## Lack of Spin Pairing in Hybridized Orbitals

$sp, sp^{2}, sp^{3}, dsp^{3}, d^{2}sp^{3}$

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### Lack of Spin Pairing in Hybridized Orbitals

In today's lecture, Dr. Lavelle said that in a sp2 hybridization (in the molecule C2H2 for example) the fourth electron of the carbon would have to be in the unhybridized 2p orbital because the energy difference between the sp2 orbitals and unhybridized p orbital is very small. I know it has something to do with the repulsion between the two electrons if they were spin paired, but I am not exactly sure what the energy difference has to do with it or why the repulsion is too great in the hybridized orbital, even though electrons are usually spin paired in normal, unhybridized orbitals. I would appreciate if someone could clarify this concept.

Megan Sparrow 1A
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### Re: Lack of Spin Pairing in Hybridized Orbitals

During hybridization, the C-C sigma bond is formed when one sp orbital overlaps from each of the carbons, and two C-H bonds are created when the second sp orbital on each carbon overlaps with 1s orbital of hydrogen. In this, the carbon atom will have two half-filled 2p orbitals. These two pairs of p orbitals do not participate in the hybridization and instead form two pi bonds resulting in the creation of a triple bond.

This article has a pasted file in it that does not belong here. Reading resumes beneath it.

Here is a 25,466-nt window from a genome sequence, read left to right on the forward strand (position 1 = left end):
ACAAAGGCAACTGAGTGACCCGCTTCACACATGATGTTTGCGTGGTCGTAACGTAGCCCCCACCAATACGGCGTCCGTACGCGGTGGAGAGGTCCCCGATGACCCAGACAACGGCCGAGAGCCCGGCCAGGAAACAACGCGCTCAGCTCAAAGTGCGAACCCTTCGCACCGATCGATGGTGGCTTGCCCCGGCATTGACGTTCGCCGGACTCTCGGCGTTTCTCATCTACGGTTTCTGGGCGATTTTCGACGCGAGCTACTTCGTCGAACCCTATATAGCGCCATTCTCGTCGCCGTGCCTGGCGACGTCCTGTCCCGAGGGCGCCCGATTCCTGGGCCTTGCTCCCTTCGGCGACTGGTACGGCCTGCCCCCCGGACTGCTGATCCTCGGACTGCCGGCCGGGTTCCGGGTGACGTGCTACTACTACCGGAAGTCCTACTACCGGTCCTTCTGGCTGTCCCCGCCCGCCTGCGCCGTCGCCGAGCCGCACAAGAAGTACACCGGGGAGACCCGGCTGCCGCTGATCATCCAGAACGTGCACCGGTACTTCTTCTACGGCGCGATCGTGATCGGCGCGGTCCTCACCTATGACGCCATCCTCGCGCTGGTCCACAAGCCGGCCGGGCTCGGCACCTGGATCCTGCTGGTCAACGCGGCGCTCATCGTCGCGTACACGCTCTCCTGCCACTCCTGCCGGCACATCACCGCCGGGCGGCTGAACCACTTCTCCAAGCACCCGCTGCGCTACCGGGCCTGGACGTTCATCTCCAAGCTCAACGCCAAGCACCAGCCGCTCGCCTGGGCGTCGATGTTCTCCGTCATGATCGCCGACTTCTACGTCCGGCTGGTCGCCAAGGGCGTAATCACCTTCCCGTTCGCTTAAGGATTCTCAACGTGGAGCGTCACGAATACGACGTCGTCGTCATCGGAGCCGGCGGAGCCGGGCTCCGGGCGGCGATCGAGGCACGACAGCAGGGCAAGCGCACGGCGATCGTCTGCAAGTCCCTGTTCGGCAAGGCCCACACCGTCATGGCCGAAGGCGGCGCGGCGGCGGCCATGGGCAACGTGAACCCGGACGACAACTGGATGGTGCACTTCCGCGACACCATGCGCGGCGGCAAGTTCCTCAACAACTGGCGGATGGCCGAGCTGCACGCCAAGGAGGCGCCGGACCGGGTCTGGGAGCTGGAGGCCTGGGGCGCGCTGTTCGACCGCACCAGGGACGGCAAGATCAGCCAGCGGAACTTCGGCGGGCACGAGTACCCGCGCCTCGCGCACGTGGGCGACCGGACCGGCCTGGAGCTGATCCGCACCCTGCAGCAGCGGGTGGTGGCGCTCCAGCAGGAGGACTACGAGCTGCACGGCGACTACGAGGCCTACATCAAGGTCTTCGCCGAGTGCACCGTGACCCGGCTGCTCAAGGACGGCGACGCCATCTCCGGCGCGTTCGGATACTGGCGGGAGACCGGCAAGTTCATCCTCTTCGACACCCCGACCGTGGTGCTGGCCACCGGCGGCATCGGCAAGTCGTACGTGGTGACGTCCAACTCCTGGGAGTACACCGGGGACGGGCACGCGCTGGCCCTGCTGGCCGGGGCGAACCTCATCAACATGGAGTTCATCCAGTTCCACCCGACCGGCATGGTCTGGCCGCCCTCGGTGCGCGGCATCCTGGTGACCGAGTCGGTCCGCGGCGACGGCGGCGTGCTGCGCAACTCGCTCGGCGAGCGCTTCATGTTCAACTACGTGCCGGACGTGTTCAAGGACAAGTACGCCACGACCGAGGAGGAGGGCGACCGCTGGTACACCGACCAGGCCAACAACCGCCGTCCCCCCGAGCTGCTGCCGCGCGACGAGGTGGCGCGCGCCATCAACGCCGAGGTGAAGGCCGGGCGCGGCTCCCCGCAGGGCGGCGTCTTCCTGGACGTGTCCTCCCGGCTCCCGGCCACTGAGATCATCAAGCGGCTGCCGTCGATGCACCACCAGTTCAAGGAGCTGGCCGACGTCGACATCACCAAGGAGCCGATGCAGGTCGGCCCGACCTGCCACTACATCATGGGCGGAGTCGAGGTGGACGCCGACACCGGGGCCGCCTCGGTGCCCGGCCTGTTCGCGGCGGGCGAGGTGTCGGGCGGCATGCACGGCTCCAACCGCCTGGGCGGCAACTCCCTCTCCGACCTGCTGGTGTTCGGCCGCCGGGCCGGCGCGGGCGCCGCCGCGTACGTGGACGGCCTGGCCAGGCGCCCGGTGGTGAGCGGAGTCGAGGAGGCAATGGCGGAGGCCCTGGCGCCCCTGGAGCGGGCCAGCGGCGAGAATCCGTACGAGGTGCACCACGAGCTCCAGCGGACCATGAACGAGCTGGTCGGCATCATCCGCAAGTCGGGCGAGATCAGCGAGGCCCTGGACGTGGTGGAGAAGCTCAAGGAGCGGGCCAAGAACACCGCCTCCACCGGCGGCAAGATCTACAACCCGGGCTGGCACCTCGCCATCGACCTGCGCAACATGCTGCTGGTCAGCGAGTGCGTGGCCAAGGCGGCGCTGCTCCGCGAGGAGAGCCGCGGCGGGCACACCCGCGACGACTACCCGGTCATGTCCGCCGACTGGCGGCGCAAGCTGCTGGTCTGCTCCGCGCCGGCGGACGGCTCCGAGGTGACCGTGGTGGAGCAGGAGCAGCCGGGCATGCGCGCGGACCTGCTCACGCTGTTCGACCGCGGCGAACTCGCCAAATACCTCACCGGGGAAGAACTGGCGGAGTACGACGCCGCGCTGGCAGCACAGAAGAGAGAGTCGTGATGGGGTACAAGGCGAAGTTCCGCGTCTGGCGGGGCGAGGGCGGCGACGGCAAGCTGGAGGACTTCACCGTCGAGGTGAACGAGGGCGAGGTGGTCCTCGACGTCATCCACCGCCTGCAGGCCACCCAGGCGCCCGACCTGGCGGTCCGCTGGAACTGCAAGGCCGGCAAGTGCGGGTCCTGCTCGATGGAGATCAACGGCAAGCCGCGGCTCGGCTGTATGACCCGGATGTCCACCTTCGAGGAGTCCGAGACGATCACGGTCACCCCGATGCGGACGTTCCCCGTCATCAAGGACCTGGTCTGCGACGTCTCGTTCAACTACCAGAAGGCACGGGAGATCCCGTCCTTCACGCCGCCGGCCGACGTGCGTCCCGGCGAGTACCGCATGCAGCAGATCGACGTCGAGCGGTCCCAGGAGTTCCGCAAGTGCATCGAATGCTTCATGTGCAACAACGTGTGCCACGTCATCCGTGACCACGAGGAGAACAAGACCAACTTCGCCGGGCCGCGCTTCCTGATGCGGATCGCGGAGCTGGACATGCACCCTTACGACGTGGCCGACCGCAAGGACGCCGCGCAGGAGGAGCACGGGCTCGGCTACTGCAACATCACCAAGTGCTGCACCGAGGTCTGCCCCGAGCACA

An important thing to note is that in the formation of C2H2, the carbon atom needs extra electrons to form 4 bonds with hydrogen and other carbon atoms. As a result, one 2s2 pair is moved to the empty 2pz orbital. This is plausible since the energy difference is very low between the hybridized orbitals and non hybridized ones.
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Faith Lee 2L
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### Re: Lack of Spin Pairing in Hybridized Orbitals

Adding onto what Megan said, if we allowed spin pairing in the sp^2 orbitals, we would be left with 1 paired e- and 2 unpaired e- in the sp^2-orbital and no e- in the unhybridized p-orbital. This would only allow carbon to bond with 2 other atoms. By "moving" 1 of the e- in the paired sp^2-orbital to the empty p-orbital we now have 4 orbitals that can accomodate an extra electron (and therefore an extra bond) each. The small energy difference between the sp^2-orbital and the p-orbtital helps illustrate how "moving" the paired e- to the p-orbital is feasible since it does not require an enormous amount of energy to do so :)